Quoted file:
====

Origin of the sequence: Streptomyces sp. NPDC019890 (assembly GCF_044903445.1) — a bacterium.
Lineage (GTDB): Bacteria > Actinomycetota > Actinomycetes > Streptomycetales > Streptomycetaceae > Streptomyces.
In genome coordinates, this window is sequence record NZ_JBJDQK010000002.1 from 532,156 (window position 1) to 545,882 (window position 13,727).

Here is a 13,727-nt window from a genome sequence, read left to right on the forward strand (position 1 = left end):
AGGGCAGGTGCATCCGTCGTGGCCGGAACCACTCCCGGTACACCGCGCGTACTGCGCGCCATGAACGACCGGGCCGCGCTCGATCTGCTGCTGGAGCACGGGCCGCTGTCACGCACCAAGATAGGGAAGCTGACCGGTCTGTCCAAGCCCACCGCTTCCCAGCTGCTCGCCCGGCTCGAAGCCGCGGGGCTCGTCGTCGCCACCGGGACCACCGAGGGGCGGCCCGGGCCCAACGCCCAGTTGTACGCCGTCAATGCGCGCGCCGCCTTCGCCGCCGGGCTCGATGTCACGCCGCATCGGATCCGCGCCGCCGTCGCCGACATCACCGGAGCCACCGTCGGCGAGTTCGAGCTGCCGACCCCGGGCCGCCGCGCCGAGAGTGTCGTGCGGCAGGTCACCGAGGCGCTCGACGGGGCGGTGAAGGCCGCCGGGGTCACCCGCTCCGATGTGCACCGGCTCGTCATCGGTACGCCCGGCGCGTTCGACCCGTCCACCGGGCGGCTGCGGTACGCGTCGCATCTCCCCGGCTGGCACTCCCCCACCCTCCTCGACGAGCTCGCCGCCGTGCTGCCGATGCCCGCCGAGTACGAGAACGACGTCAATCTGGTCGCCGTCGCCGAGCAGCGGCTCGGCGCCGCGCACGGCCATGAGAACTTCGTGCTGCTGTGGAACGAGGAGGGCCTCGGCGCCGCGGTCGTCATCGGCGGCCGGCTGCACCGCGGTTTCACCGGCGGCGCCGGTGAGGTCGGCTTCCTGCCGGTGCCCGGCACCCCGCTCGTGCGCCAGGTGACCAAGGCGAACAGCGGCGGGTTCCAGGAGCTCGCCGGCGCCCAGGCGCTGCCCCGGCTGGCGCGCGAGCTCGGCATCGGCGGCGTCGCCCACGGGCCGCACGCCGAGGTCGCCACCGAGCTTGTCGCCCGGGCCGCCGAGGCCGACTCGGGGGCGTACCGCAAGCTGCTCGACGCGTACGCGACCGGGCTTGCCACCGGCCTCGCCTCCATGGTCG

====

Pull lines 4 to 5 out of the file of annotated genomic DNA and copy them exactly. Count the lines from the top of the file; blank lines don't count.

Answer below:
Here is a 13,727-nt window from a genome sequence, read left to right on the forward strand (position 1 = left end):
AGGGCAGGTGCATCCGTCGTGGCCGGAACCACTCCCGGTACACCGCGCGTACTGCGCGCCATGAACGACCGGGCCGCGCTCGATCTGCTGCTGGAGCACGGGCCGCTGTCACGCACCAAGATAGGGAAGCTGACCGGTCTGTCCAAGCCCACCGCTTCCCAGCTGCTCGCCCGGCTCGAAGCCGCGGGGCTCGTCGTCGCCACCGGGACCACCGAGGGGCGGCCCGGGCCCAACGCCCAGTTGTACGCCGTCAATGCGCGCGCCGCCTTCGCCGCCGGGCTCGATGTCACGCCGCATCGGATCCGCGCCGCCGTCGCCGACATCACCGGAGCCACCGTCGGCGAGTTCGAGCTGCCGACCCCGGGCCGCCGCGCCGAGAGTGTCGTGCGGCAGGTCACCGAGGCGCTCGACGGGGCGGTGAAGGCCGCCGGGGTCACCCGCTCCGATGTGCACCGGCTCGTCATCGGTACGCCCGGCGCGTTCGACCCGTCCACCGGGCGGCTGCGGTACGCGTCGCATCTCCCCGGCTGGCACTCCCCCACCCTCCTCGACGAGCTCGCCGCCGTGCTGCCGATGCCCGCCGAGTACGAGAACGACGTCAATCTGGTCGCCGTCGCCGAGCAGCGGCTCGGCGCCGCGCACGGCCATGAGAACTTCGTGCTGCTGTGGAACGAGGAGGGCCTCGGCGCCGCGGTCGTCATCGGCGGCCGGCTGCACCGCGGTTTCACCGGCGGCGCCGGTGAGGTCGGCTTCCTGCCGGTGCCCGGCACCCCGCTCGTGCGCCAGGTGACCAAGGCGAACAGCGGCGGGTTCCAGGAGCTCGCCGGCGCCCAGGCGCTGCCCCGGCTGGCGCGCGAGCTCGGCATCGGCGGCGTCGCCCACGGGCCGCACGCCGAGGTCGCCACCGAGCTTGTCGCCCGGGCCGCCGAGGCCGACTCGGGGGCGTACCGCAAGCTGCTCGACGCGTACGCGACCGGGCTTGCCACCGGCCTCGCCTCCATGGTCG